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How Do I Make My Power of Attorney Valid in South Dakota?

To make your power of attorney valid in South Dakota, you must write it, and either you sign it or direct someone to sign it for you in your conscious presence. A notary public must also attest to your signature per §59-12-4. You do not need any witnesses for your POA.

Do I Have to Notarize My Power of Attorney in South Dakota?

Yes. A notary or other individual authorized to take acknowledgments must notarize your signature on the document for a valid power of attorney.

What Should I Do After Signing My Power of Attorney?

After signing your power of attorney, keep the original and provide copies to your agent and any other parties that you want to be notified. A third party may ask your agent to sign an agent certification form in which your agent certifies under oath that your power of attorney is effective and they can act on your behalf. Talk with your agent about their responsibilities and your expectations.

Does a Power of Attorney Agent Get Paid in South Dakota?

An agent may receive reimbursement for reasonable expenses incurred by acting under a power of attorney and may receive reasonable compensation for their services unless the principal states otherwise in the power of attorney document.

Is My South Dakota Power of Attorney Valid in Another State?

Yes. Generally, a power of attorney created in South Dakota and executed according to South Dakota state law will be recognized in other states.

Can I Revoke My South Dakota Power of Attorney?

Yes, you can revoke your South Dakota Power of Attorney at any time as long as you are competent. To revoke, you should provide written notice to your agent and any third parties who have been relying on the POA.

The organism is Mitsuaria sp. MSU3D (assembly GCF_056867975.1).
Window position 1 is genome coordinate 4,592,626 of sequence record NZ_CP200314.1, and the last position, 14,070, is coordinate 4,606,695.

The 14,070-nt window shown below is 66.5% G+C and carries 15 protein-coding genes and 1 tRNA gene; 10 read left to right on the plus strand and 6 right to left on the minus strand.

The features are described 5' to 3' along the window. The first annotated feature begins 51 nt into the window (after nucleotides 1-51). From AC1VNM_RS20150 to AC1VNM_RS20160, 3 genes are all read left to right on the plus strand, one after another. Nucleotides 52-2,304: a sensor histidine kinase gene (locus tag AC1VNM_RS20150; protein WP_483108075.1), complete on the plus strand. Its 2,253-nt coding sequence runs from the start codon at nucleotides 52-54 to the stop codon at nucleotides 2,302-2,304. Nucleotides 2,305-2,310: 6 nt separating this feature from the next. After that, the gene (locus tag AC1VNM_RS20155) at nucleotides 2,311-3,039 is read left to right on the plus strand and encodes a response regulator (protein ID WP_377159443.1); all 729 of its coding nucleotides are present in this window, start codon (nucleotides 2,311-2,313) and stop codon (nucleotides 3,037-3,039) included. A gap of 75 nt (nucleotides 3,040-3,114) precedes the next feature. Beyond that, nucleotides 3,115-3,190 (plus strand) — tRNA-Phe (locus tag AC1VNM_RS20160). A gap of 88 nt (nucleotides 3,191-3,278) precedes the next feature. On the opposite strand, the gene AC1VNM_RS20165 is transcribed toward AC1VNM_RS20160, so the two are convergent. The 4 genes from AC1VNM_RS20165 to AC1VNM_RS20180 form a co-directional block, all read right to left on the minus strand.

What Estate Planning Documents Should I Have in South Dakota?

You should consider a health care directive and a last will and testament in addition to your financial power of attorney for a comprehensive estate plan.

A health care directive, or an advance directive, combines a power of attorney for healthcare and a living will declaration. You name an attorney-in-fact to talk to medical providers, access your healthcare records, and make healthcare decisions when you can’t. You can also detail your wishes for medical procedures or life-sustaining treatments you want when you have an end-stage illness or terminal condition.

last will and testament is a document used at your death to determine how to distribute your property and assets and who cares for your minor children and pets. Without a will, a court follows state intestacy laws and makes these decisions about your dependents. With a will, you are in charge of what happens to your loved ones and your property. When making a will in South Dakota, you must follow the state’s laws and execution requirements.

Fortunately, with online estate planning templates, it is easy to create a valid power of attorney and other South Dakota estate planning documents.